Highlights: In order to make the film feel fresh and subversive while courting mainstream acceptance, we created a Horror Site Screening Tour. Mammoth worked with 7 prominent horror and fanboy sites to coordinate linked regional sponsored screenings in 14 cities on the day of release. The tour was a tremendous success, garnering packed houses and positive buzz. We heightened awareness for the film by creating an engaging Facebook page with a striking custom poster for the screening tour, along with information about show times and on demand schedules. Human Centipede has been IFC’s most successful Video On Demand to date, and is one of the studio’s biggest hits of all time.

Project: LET ME IN

Client: Overture Films
Verticals: Digital PR and Social Media
Highlights: To shift 
the conversation from backlash against an “unnecessary” remake and transform it to anticipation and optimism, we built out the official Facebook destination with captivating conversation starters. Our management and organic outreach helped gain over 140,000 likes, and together with our PR, completely altered the dialogue. To create a more in-depth experience, we built several custom Facebook tabs, including one that displayed a visually stunning countdown clock.


Client: HarperCollins
Verticals: Website and Digital PR
Highlights: To allow tweens to fully immerse themselves in the world of the book, we built a site featuring an avatar creator that allows users to customize every aspect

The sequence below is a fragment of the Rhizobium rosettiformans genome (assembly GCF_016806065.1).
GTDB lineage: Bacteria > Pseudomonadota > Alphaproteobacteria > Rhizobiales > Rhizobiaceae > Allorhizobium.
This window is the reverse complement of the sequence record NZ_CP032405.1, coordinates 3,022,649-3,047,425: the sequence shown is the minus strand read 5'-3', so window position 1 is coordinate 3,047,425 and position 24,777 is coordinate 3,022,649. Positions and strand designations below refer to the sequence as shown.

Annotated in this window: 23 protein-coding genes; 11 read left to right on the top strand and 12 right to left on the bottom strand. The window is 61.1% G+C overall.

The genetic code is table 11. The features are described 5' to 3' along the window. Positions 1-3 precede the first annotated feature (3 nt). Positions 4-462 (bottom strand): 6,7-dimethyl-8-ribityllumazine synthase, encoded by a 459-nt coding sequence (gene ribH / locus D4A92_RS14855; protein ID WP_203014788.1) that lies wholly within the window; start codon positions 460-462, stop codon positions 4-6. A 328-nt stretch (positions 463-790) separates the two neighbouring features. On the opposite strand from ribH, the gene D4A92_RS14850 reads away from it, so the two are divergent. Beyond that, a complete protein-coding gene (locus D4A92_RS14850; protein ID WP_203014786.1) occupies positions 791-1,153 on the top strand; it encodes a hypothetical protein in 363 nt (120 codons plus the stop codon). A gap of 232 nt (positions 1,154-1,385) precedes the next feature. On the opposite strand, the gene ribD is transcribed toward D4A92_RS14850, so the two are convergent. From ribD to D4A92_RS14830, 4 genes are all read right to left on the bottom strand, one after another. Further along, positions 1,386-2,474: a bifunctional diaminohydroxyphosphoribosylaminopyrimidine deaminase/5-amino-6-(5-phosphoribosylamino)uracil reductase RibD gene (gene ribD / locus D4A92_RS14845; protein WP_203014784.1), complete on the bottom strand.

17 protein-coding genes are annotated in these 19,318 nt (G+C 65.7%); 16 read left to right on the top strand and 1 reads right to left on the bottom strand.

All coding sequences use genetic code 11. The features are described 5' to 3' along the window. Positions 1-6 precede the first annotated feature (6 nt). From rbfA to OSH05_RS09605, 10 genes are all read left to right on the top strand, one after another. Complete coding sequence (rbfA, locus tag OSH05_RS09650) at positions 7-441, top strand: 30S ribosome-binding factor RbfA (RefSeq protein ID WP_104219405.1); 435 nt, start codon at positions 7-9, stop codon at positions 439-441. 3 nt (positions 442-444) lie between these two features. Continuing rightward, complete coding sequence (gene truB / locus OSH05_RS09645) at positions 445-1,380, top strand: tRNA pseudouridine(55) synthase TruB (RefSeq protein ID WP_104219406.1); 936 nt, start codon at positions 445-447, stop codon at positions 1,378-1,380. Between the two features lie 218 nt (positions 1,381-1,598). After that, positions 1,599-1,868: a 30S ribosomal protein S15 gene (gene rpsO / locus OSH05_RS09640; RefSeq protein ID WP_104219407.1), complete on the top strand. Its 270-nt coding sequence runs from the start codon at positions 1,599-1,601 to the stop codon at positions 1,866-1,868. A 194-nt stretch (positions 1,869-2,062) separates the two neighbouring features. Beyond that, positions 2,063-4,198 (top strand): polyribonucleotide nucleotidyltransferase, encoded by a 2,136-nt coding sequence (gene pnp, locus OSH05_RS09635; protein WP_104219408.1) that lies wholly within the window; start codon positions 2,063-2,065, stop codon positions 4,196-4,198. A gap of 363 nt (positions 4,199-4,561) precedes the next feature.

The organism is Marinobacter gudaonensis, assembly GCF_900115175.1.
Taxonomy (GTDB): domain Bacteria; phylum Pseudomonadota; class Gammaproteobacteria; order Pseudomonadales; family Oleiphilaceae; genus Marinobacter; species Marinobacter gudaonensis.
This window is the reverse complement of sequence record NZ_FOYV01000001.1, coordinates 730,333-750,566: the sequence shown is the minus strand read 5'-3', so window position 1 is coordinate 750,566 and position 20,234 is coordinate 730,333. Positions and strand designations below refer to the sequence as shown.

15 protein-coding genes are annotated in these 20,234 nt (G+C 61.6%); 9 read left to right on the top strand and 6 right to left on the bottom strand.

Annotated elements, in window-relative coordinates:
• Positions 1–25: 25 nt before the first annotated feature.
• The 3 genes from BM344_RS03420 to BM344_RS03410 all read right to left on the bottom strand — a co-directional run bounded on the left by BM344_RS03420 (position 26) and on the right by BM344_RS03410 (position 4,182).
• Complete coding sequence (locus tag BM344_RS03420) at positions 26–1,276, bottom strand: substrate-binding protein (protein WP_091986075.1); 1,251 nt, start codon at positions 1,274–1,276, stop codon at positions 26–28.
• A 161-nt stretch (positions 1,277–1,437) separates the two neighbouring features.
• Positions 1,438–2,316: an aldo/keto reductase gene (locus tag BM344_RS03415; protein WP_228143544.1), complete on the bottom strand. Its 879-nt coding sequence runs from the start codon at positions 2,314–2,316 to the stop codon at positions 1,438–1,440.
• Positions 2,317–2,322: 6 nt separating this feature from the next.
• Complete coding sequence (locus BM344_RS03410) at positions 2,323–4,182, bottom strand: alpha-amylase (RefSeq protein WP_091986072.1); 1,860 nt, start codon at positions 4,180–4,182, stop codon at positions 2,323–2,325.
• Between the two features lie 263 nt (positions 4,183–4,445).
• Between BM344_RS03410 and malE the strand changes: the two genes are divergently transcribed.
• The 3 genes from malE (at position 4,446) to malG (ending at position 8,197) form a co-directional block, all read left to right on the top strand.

of their appearance. The avatars are then used to play games 
related to the book’s characters and locations. A visually stunning 3D leader board displays the 
avatars with the most points and allows users to view 
each others’ profiles. To create awareness for the book and site, our digital PR team placed exclusives with Yahoo! Kids and Kids World. We also worked to secure reviews and giveaways on over 40 sites.

Also posted in Creative, Digital PR | Leave a comment

Facebook Promotions Are Back

In recent days, Facebook sales reps have been contacting media buyers about impending updates to Facebook’s promotional guidelines. Previous to the announcement, marketers had to obtain Facebook’s express written approval to use any part of the social platform in contests & sweepstakes. As a condition for approval, Facebook also required a minimum media spend to support the promotion. With the coming changes, these two stipulations will no longer apply.

Facebook’s old guidelines effectively eliminated promotional opportunities for smaller campaigns, as the required media spend wasn’t feasible within a limited budget. As an alternative, Mammoth often recommended Twitter as a hosting platform. While Twitter is a more than serviceable tool for this purpose, it doesn’t boast the same traffic–or development opportunities–as Facebook. The news that Facebook is now providing a free and instantaneous platform to host contests & giveaways might not change much for top-tier campaigns, but it is an absolute boon for more modest ones.